An employee merely calling in and declaring he is sick is insufficient to put the employer on notice that the employee may qualify for FMLA leave. See Burnett v. LFW Inc., 472 F.3d 471, 480 (7th Cir. 2006). But "[t]he employee's notice obligation is satisfied so long as he provides information sufficient to show that he likely has an FMLA-qualifying condition." Id. at 479. In Aubuchon v. Knauf Fiberglass GmbH, 359 F.3d 950, 953 (7th Cir. 2004), we ruled that an employee must communicate the reason for seeking leave, and not merely request FMLA leave. We concluded that providing a doctor's note that the employee's wife suffered "complications" during labor—without any additional details—would have sufficed to alert the employer that the employee may have been entitled to FMLA leave and would have been enough to trigger the employer's duty to request additional information to confirm the employee's entitlement. Id. Similarly, in Righi, we held that an employee's email mentioning his mother's diabetic coma was sufficient to alert the company that he may have qualified for FMLA leave. See Righi, 632 F.3d at 409.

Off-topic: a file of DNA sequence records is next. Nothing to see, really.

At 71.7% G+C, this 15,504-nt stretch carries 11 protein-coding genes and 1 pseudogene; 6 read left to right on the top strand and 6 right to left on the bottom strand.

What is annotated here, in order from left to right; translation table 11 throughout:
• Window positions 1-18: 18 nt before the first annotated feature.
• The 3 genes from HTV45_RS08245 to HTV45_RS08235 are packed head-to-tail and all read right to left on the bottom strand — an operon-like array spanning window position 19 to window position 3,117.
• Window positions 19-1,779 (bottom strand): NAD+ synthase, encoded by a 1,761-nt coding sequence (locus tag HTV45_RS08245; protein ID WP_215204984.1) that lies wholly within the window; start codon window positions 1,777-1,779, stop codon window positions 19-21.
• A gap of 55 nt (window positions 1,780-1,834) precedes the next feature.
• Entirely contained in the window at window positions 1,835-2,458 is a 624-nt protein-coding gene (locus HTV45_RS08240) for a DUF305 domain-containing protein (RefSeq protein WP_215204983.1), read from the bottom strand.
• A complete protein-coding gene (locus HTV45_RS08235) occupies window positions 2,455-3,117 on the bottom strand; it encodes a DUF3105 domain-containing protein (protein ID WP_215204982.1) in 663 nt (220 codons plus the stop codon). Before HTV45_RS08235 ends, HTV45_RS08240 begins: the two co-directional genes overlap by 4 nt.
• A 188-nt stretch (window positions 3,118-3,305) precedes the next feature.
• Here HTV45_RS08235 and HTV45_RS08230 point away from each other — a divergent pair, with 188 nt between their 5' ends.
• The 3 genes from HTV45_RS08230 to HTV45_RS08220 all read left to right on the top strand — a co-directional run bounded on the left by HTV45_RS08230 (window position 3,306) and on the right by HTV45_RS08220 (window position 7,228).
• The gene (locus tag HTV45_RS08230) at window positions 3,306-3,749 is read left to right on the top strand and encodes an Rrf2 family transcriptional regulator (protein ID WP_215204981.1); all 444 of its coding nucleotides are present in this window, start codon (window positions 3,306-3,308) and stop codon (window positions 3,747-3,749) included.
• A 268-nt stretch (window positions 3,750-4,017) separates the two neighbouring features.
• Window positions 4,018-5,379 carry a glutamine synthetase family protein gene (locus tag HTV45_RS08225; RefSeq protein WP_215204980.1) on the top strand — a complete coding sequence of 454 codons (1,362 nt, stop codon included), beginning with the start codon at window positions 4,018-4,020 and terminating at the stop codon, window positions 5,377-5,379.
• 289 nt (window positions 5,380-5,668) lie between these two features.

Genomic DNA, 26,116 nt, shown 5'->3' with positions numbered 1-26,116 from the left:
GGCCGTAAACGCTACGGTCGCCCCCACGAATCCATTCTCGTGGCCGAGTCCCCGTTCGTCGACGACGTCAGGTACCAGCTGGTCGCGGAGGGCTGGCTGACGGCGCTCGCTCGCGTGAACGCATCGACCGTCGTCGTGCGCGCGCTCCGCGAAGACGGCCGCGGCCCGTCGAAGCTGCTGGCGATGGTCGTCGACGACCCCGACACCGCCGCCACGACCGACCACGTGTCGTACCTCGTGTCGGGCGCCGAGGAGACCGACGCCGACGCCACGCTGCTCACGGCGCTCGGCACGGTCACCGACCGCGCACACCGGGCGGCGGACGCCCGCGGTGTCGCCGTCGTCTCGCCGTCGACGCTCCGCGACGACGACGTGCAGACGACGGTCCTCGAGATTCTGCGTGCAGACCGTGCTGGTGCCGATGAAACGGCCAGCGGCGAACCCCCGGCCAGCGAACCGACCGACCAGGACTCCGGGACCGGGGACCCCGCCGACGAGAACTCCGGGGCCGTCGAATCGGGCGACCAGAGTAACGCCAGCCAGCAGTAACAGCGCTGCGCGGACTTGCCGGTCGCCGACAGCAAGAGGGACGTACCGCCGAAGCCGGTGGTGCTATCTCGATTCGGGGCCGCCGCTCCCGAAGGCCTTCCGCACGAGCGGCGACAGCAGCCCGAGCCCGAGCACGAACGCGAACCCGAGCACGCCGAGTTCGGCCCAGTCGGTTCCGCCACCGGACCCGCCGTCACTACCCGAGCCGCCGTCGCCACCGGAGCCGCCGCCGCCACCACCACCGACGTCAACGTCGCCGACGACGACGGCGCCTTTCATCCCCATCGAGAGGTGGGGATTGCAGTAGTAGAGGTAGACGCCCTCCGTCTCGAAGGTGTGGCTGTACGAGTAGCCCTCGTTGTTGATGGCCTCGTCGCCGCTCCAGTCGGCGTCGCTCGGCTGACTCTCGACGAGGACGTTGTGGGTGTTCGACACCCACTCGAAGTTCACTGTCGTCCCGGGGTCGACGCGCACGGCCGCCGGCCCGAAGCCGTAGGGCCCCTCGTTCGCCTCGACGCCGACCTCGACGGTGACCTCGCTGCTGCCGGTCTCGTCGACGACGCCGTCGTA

The type of injury Phillips suffered, and the likelihood it would qualify for FMLA leave, falls somewhere on the spectrum between a "diabetic coma," see Righi, 632 F.3d at 409 (sufficient notice given when email mentioned mother was in diabetic coma), and merely reporting a "twisted knee." See Walton v. Ford Motor Co., 424 F.3d 481, 486-87 (6th Cir. 2005) (employee informing supervisor he had "twisted his knee" was not sufficient notice of need for FMLA leave). Phillips introduced evidence that Snyder and Nichols knew of his "rib" injury: the call-in log shows as much, and Snyder admitted he had also spoken with Rhonda about Phillips's chest area. Further, neither Snyder nor Nichols appear to have received any specific certification or training on the FMLA. If United failed to train its key personnel on how to recognize FMLA-qualifying leave, that may factor into deciding whether Phillips provided sufficient notice of his need for leave. Ultimately, in this case a jury must decide the factual question of whether the nature and amount of information the employee conveyed about his intent to seek leave put the employer on notice of that intent and required the employer to notify the employee whether the leave would be designated as FMLA leave. We do not reach a conclusion on this issue, however. We merely note that, based on the evidence introduced at summary judgment and construed in the light most favorable to Phillips, we agree with the district court that there are genuine issues of material fact as to whether United had sufficient notice that Phillips intended to take leave. See 29 C.F.R. §§ 825.303(b); 825.301(b); Pagel v. TIN Inc., 695 F.3d 622, 628 (7th Cir. 2012) (for jury to decide whether employee informing manager about chest pain and appointments, coupled with manager admitting he was aware of employee's chest pain and had been told employee would be in hospital, constituted sufficient notice). At minimum, the evidence demonstrates a genuine dispute of fact as to whether United should have inquired further into Phillips's injury. See § 825.301(a).